NRL player tells jury he wasn’t stabber



Many Sea Eagles hooker Manase Fainu has told a jury he did not bring a knife to a Sydney church dance or stab anyone there and still has no idea who did.

Fainu, 24, has pleaded not guilty to wounding Faamanu Levi with intent to cause grievous bodily harm at Wattle Grove late at night on October 25, 2019.

The NRL player entered the witness box in Parramatta District Court on Monday and denied any involvement in both altercations that culminated in the stabbing.

When the violent brawl erupted outside the event organised by The Church of Jesus Christ of Latter-day Saints, Fainu said he backed right away.

“I started back peddling, walking backwards,” he said.

He said he watched the fighting for about a minute or two, and ran away “scared for myself”.

“Were any words shouted?” his defence barrister Margaret Cunneen SC asked.

“That’s why I ran. I heard knife, knife,” Fainu said.

Earlier that evening, Fainu was at a Guildford barbecue when his friend Uona Faingaa, known as “Big Buck,” asked to go to the charity event to pick up money owed by his co-worker.

Fainu says he was not drinking and drove his friend and three others, and never entered the dancefloor but waited outside.

After about 10 to 15 minutes he noticed Big Buck and two others being escorted outside.

“I said sorry to the security guard for their behaviour and then we walked out,” Fainu said.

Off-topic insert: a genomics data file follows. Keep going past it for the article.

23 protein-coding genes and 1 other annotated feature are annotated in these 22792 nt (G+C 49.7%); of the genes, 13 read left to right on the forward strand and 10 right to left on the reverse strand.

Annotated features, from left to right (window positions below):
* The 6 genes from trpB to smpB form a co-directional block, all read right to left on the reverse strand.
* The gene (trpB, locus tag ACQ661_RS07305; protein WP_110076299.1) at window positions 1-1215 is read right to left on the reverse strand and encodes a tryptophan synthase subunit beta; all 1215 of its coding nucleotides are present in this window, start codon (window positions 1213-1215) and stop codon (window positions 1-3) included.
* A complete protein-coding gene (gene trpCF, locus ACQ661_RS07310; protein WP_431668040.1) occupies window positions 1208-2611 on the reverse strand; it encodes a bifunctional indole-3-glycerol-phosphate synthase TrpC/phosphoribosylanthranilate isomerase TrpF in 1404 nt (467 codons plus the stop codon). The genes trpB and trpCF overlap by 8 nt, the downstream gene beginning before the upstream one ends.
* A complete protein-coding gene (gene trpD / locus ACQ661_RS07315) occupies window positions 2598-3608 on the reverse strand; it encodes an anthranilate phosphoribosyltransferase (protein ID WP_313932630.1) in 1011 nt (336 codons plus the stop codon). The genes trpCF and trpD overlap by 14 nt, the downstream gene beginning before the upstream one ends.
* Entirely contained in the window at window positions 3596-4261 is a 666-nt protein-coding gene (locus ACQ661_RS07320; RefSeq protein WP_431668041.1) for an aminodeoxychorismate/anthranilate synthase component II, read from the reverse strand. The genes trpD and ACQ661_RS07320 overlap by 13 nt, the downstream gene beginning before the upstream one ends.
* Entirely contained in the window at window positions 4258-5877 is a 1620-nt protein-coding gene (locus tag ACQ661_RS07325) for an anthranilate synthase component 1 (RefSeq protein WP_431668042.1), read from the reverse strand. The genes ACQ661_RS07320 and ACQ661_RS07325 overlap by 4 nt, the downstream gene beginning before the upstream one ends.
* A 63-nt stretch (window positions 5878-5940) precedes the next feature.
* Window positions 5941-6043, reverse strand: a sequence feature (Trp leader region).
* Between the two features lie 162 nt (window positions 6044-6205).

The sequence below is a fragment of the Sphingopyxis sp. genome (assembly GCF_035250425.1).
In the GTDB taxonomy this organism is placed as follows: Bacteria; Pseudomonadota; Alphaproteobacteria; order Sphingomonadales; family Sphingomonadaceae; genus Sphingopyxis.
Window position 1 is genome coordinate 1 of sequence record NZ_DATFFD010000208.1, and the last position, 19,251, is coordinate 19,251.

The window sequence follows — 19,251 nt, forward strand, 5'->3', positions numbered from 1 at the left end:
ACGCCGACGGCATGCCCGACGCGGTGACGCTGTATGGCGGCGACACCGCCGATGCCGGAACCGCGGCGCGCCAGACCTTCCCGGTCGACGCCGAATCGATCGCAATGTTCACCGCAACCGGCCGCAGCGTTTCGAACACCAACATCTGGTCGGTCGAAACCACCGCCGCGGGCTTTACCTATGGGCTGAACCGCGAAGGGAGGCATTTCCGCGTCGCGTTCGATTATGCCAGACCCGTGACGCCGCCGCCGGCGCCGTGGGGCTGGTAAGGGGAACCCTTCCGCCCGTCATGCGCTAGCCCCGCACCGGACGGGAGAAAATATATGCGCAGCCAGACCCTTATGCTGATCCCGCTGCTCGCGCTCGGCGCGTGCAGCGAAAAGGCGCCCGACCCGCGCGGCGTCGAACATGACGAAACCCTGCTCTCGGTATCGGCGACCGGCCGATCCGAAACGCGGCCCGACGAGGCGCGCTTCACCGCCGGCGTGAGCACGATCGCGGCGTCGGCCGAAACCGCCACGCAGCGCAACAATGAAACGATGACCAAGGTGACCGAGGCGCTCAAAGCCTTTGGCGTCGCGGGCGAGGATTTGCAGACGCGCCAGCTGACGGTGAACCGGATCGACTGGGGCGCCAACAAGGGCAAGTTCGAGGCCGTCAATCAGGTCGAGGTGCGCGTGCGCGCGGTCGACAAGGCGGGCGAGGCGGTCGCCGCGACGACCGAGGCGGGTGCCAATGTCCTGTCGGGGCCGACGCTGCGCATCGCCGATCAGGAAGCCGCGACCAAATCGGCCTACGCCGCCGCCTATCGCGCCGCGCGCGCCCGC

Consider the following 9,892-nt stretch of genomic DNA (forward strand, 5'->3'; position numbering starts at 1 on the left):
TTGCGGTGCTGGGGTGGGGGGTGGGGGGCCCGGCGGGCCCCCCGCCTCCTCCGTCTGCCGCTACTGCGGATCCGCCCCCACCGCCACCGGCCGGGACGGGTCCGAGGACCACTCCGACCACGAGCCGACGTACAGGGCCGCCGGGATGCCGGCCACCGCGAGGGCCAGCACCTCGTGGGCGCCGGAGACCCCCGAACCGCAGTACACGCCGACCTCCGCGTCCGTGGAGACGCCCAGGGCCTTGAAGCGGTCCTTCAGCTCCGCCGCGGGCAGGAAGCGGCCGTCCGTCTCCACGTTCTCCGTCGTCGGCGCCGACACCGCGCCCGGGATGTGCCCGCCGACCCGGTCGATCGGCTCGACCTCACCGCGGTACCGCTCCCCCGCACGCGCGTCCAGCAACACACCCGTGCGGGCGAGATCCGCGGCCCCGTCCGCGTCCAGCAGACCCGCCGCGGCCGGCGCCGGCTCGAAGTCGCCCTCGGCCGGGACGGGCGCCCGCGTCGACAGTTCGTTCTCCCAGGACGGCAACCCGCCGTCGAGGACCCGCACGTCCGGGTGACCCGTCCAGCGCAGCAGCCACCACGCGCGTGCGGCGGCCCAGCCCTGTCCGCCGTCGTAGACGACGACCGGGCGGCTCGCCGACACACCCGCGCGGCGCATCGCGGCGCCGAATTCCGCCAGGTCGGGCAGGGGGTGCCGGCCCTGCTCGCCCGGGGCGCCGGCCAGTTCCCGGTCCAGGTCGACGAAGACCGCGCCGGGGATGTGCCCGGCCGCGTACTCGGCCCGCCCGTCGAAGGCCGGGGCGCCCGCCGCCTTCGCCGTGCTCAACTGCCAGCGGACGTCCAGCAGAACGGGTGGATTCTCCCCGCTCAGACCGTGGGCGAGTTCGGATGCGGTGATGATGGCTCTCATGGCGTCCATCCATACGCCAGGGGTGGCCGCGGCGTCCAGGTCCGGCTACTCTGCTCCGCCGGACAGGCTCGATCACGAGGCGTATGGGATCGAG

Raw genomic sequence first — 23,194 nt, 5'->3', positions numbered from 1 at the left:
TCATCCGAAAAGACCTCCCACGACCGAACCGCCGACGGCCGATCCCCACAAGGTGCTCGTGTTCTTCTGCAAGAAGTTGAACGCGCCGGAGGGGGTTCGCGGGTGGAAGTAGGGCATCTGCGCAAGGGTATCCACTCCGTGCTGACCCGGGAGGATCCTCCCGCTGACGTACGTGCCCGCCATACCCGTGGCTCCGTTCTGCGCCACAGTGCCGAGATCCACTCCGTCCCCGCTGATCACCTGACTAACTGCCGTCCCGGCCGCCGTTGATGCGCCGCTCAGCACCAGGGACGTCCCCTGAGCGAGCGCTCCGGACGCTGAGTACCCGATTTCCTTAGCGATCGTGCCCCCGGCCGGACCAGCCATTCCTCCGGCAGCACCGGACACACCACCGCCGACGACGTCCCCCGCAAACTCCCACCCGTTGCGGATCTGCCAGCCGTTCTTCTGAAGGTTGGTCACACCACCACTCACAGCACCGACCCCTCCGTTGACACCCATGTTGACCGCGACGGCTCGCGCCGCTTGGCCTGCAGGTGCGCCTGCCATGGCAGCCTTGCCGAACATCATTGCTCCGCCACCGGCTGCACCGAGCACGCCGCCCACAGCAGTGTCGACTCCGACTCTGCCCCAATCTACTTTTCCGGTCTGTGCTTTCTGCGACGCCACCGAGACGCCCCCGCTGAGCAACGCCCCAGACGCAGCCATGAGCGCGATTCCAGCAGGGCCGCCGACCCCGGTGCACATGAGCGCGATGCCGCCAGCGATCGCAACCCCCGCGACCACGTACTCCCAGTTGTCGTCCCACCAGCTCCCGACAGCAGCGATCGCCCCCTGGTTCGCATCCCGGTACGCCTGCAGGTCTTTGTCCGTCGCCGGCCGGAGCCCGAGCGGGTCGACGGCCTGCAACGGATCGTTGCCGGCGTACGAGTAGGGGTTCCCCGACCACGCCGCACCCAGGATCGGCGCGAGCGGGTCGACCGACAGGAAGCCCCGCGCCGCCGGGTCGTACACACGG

Before driving away Big Buck was angry and said ‘I didn’t get f***ing paid’, he said.

Fainu was told to drive to a Coles car park and then offered to retrieve the cash, saying his friend would not be allowed back inside.

CCTV footage played for the court showed four men following Fainu, who draped a white towel around his head.

This “security blanket” doused in cold water was because he had a headache, denying it was to hide his identity.

He led them to a fence to jump over, saying it was an easier way inside.

On the way to the chapel the brawl erupted about 10-15 metres away from him, he said.

“Did you have any weapon in your possession?” Ms Cunneen said.

“No ma’am.”

“Did you see any weapons of any kind?”

“No ma’am.”

And he was never told anyone had a knife, he said.

After fleeing back over the fence he waited for the others inside the car.

When they arrived he asked what happened.

“They said nothing,” he said.

He did not like to involve himself with fights as his football training taught him to “walk away”.

The court was previously told Fainu had entered the dancefloor and was involved in the first fight before he was told “you don’t fight on church grounds,” and ushered outside with the others.

Crown witness Tony Quach said he watched Fainu later in the car park melee plunge a steak knife into the back of the youth leader.

Mr Quach said he had pushed the footballer who was wearing a distinctive sling and told him to “get out, stop, get out” before he stabbed Mr Levi in an upwards motion.

The trial continues.


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